CSS (Cascading Style Sheets), the design language of the modern Web, is a simple yet powerful tool. A style sheet is just a list of instructions about how things should look, really more like description than programming. I’d encourage anyone to try it out, no matter how non-technical you consider yourself. Sadly though, even today there are discrepancies in the way different Web browsers interpret these instructions. It’s not as bad as it was; there was a time they weren’t even trying. Microsoft’s Internet Explorer and Netscape’s Navigator (ancestor of Firefox) both had features actually designed not to work in the other. Today they at least seem to be aiming at the ambitious standards set out for HTML5 and CSS3. Browsers once competed with each other, now they compete with apps – nothing like a mutual threat to enhance cooperation.

Minor as they are, these discrepancies can still make the design that works beautifully on one platform look like something flung from a catapult on another. There really is no alternative except to test and test and re-test – on Windows, Mac OS, iOS, Android, Linux and so on, in all their different browser versions, at screen sizes from HD to phone. The permutations are slightly mind-blowing.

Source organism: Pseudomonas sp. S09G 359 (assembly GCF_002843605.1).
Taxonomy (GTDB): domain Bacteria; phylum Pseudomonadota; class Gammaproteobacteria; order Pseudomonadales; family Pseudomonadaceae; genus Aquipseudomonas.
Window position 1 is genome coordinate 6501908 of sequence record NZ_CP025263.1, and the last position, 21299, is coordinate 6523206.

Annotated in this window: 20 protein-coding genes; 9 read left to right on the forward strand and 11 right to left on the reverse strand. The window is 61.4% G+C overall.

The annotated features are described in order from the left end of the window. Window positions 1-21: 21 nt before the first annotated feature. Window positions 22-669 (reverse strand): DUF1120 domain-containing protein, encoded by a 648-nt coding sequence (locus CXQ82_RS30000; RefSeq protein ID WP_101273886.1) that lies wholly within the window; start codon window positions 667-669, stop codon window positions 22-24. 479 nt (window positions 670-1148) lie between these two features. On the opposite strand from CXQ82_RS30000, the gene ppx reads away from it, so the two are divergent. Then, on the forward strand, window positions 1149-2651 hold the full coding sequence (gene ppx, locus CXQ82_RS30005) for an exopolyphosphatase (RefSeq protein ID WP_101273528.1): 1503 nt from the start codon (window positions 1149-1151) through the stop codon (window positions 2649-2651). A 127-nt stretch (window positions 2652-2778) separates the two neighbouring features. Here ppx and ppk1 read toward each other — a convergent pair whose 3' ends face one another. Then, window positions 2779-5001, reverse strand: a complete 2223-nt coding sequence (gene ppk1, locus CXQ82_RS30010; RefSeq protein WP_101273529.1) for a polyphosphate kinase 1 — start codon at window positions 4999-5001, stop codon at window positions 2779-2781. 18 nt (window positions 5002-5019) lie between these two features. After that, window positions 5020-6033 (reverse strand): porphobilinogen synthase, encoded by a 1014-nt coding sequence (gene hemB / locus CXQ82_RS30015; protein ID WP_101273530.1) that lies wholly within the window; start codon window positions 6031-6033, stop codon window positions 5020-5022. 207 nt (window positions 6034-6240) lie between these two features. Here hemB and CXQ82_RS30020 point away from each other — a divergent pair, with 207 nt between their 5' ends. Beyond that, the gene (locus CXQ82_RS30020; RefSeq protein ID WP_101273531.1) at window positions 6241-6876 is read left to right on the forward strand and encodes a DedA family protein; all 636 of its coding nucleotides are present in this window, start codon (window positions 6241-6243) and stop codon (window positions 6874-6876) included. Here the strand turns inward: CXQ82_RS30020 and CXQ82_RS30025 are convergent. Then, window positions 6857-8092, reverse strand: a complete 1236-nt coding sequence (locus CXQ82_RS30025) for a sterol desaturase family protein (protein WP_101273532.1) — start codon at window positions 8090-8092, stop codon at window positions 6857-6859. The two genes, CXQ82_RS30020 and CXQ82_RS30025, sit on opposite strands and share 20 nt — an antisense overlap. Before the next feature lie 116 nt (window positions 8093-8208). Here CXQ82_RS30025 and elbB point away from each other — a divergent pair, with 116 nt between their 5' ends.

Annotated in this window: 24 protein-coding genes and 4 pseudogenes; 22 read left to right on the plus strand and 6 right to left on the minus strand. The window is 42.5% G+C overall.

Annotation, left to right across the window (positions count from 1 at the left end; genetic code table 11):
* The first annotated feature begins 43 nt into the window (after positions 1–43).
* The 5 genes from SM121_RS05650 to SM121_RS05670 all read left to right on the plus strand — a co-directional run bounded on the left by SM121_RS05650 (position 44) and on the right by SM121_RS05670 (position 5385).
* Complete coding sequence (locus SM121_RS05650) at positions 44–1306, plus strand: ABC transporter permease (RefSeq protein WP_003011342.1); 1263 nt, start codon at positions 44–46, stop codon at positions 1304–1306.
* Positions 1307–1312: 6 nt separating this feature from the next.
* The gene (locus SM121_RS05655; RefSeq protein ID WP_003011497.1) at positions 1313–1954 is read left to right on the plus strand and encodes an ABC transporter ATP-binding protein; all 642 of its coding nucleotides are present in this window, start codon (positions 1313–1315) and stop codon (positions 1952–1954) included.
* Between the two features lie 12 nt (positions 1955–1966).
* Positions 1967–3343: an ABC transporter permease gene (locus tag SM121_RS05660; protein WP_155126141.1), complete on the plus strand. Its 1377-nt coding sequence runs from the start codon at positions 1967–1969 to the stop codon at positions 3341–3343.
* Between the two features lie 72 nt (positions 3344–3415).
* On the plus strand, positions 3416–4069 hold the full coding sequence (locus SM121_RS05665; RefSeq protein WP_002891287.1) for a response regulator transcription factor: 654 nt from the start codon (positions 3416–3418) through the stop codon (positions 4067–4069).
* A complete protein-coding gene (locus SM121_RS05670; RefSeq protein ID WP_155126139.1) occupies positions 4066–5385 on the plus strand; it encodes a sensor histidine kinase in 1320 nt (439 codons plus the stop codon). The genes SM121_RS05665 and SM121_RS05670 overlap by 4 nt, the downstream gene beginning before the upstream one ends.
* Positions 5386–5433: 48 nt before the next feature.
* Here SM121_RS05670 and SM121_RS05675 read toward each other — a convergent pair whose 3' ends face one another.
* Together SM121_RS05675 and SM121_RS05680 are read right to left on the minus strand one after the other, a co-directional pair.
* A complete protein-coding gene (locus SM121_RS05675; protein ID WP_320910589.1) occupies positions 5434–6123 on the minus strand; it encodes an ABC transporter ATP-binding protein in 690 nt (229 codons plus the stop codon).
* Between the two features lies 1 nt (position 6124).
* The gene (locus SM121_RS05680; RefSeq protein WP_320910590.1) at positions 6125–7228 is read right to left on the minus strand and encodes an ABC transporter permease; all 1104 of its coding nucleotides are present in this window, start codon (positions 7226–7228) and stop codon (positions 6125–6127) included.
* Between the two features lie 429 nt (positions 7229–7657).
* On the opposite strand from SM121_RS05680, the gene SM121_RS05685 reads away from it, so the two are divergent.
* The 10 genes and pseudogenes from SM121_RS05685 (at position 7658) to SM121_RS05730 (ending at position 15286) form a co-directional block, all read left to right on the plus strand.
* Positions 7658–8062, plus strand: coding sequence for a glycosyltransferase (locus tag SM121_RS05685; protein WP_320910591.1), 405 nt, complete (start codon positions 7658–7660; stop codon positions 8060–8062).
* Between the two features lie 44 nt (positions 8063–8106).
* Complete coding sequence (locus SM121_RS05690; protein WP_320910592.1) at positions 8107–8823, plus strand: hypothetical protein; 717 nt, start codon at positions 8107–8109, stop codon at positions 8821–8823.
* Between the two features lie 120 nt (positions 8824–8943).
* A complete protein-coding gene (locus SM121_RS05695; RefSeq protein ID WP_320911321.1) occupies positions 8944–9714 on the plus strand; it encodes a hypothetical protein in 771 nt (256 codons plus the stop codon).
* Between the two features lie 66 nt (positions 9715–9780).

You find a bug, you think up or look up or remember a solution, you see if it works. If it works in Firefox on a PC you see if it still works in Chrome on a tablet, so on and so forth. When you’re sure you’ve solved that, you immediately go looking for another problem. For the best part of last week I did little but eat, sleep, and hunt bugs. And I was cutting corners on the sleep.

Don’t mention corners… See the one in the picture? Most of a day, that cost me. A lot more is going on than meets the eye. For a start, round corners can be a challenge. They look good, and they’re a part of the CSS3 standard, but people using Internet Explorer 8 and (God forbid) lower don’t see them. Well, you face a choice there: recreate the effect using images of round corners, or let the design gracefully fail in IE8. And really the latter is the sensible approach these days. Which is a little rough on users of XP – still my own favourite version of Windows – but frankly if you’re on XP and not using Firefox or Chrome then you (or your IT department) need a strong light shining up your nose.